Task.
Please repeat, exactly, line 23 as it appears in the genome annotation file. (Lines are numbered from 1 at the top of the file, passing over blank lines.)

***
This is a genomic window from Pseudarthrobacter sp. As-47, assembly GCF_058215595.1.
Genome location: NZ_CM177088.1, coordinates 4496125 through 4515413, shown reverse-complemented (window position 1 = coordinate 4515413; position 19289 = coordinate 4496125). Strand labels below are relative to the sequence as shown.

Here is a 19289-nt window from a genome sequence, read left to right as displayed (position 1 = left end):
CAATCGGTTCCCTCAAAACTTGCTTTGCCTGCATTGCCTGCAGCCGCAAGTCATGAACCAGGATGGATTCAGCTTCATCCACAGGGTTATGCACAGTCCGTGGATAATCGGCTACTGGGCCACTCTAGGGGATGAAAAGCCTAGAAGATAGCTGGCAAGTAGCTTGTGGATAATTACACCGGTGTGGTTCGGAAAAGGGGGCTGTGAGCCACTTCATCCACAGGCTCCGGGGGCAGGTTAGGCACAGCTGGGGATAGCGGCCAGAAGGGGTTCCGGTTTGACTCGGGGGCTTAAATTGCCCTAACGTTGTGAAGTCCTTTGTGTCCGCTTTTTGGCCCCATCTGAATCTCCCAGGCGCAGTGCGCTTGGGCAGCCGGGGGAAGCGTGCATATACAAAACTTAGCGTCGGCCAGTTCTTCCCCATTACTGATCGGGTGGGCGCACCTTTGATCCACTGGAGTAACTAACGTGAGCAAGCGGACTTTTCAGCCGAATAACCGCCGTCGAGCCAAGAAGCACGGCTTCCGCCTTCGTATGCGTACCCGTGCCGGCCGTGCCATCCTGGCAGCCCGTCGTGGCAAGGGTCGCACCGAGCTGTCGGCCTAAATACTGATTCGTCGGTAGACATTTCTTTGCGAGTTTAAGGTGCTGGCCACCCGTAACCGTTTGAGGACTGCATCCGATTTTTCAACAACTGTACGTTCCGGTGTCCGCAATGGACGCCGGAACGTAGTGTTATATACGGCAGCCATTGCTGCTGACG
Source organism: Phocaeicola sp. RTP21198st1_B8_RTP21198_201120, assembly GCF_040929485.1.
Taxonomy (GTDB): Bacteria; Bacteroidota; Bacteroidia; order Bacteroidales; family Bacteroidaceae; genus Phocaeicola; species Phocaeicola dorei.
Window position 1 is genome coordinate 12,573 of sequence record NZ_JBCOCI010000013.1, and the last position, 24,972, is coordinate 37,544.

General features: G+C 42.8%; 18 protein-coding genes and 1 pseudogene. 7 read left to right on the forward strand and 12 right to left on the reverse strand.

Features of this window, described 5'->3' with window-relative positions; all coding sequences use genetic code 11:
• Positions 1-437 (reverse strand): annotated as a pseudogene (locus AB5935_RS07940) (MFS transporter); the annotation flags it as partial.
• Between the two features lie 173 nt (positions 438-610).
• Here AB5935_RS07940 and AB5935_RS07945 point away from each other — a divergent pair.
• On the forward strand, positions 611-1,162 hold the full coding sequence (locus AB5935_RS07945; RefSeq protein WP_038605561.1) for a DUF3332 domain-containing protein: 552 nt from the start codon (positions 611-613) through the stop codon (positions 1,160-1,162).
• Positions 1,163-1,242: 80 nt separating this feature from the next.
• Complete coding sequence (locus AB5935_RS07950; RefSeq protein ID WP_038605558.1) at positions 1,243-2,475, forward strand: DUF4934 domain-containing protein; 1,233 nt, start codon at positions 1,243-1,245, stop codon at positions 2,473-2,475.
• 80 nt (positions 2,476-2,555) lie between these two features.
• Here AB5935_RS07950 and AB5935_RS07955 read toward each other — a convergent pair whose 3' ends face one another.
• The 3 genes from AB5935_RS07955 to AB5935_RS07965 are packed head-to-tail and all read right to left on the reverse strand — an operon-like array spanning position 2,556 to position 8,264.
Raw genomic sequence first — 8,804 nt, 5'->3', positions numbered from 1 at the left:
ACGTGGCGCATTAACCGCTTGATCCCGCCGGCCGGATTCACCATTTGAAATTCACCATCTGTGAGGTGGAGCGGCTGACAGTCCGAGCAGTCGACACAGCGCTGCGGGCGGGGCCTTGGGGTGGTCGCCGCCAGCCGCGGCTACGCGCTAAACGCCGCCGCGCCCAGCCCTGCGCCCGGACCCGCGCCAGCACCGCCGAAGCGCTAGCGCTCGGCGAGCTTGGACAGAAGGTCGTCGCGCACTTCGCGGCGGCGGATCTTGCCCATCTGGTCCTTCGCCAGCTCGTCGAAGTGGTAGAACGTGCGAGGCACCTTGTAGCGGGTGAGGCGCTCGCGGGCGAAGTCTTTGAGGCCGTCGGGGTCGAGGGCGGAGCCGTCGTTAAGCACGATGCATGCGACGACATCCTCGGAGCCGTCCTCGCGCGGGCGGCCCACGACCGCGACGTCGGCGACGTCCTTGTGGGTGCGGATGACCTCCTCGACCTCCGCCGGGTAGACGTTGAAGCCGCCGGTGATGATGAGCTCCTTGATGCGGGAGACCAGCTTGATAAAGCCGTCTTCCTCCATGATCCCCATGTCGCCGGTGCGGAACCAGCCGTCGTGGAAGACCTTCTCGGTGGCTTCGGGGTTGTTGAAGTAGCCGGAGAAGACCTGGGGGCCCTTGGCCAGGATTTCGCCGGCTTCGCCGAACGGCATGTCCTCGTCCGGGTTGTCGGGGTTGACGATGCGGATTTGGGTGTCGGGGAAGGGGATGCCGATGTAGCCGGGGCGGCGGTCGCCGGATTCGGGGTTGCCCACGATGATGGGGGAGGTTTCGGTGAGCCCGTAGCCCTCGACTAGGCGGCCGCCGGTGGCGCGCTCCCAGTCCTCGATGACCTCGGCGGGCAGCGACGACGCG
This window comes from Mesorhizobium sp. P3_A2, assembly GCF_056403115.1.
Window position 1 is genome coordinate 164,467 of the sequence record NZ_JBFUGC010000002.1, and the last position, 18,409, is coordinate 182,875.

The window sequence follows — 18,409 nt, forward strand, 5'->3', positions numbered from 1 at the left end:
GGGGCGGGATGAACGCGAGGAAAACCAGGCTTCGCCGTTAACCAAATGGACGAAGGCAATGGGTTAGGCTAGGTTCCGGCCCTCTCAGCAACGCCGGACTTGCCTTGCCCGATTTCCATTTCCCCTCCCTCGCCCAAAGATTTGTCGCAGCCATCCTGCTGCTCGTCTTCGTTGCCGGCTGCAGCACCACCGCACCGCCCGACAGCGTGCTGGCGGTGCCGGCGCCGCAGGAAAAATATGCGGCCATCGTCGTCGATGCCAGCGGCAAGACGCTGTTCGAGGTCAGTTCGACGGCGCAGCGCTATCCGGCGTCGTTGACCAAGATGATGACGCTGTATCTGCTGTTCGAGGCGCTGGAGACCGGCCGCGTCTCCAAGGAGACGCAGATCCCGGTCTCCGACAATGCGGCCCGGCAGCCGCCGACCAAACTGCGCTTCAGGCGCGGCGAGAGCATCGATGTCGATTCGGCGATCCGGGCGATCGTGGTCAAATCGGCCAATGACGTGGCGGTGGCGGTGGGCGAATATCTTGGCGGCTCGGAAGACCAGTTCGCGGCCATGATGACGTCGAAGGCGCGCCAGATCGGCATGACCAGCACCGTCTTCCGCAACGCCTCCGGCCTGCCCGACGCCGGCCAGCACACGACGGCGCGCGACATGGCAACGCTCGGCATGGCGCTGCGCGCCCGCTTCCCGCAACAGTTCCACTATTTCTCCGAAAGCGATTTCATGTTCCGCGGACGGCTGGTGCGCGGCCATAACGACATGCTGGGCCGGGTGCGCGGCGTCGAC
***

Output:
The window sequence follows — 18,409 nt, forward strand, 5'->3', positions numbered from 1 at the left end: